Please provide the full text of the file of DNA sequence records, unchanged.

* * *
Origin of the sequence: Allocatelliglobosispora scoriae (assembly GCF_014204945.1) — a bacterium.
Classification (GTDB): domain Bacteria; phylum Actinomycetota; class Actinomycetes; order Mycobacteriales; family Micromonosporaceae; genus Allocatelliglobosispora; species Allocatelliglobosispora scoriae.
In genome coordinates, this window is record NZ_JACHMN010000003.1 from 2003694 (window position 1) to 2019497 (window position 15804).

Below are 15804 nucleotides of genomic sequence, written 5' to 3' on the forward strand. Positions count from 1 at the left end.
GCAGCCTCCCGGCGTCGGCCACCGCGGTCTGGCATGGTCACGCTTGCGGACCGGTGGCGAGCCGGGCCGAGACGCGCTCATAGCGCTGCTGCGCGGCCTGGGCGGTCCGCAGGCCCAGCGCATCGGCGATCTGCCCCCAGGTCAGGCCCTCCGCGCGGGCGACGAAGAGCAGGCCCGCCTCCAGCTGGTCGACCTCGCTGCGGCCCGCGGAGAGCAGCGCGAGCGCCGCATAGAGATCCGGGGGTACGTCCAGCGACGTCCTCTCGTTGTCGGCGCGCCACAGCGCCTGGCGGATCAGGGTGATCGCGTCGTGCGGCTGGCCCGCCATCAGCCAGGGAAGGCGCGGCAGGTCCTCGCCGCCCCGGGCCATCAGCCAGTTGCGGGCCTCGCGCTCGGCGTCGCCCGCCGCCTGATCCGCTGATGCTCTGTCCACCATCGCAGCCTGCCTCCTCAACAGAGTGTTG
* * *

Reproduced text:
Origin of the sequence: Allocatelliglobosispora scoriae (assembly GCF_014204945.1) — a bacterium.
Classification (GTDB): domain Bacteria; phylum Actinomycetota; class Actinomycetes; order Mycobacteriales; family Micromonosporaceae; genus Allocatelliglobosispora; species Allocatelliglobosispora scoriae.
In genome coordinates, this window is record NZ_JACHMN010000003.1 from 2003694 (window position 1) to 2019497 (window position 15804).

Below are 15804 nucleotides of genomic sequence, written 5' to 3' on the forward strand. Positions count from 1 at the left end.
GCAGCCTCCCGGCGTCGGCCACCGCGGTCTGGCATGGTCACGCTTGCGGACCGGTGGCGAGCCGGGCCGAGACGCGCTCATAGCGCTGCTGCGCGGCCTGGGCGGTCCGCAGGCCCAGCGCATCGGCGATCTGCCCCCAGGTCAGGCCCTCCGCGCGGGCGACGAAGAGCAGGCCCGCCTCCAGCTGGTCGACCTCGCTGCGGCCCGCGGAGAGCAGCGCGAGCGCCGCATAGAGATCCGGGGGTACGTCCAGCGACGTCCTCTCGTTGTCGGCGCGCCACAGCGCCTGGCGGATCAGGGTGATCGCGTCGTGCGGCTGGCCCGCCATCAGCCAGGGAAGGCGCGGCAGGTCCTCGCCGCCCCGGGCCATCAGCCAGTTGCGGGCCTCGCGCTCGGCGTCGCCCGCCGCCTGATCCGCTGATGCTCTGTCCACCATCGCAGCCTGCCTCCTCAACAGAGTGTTG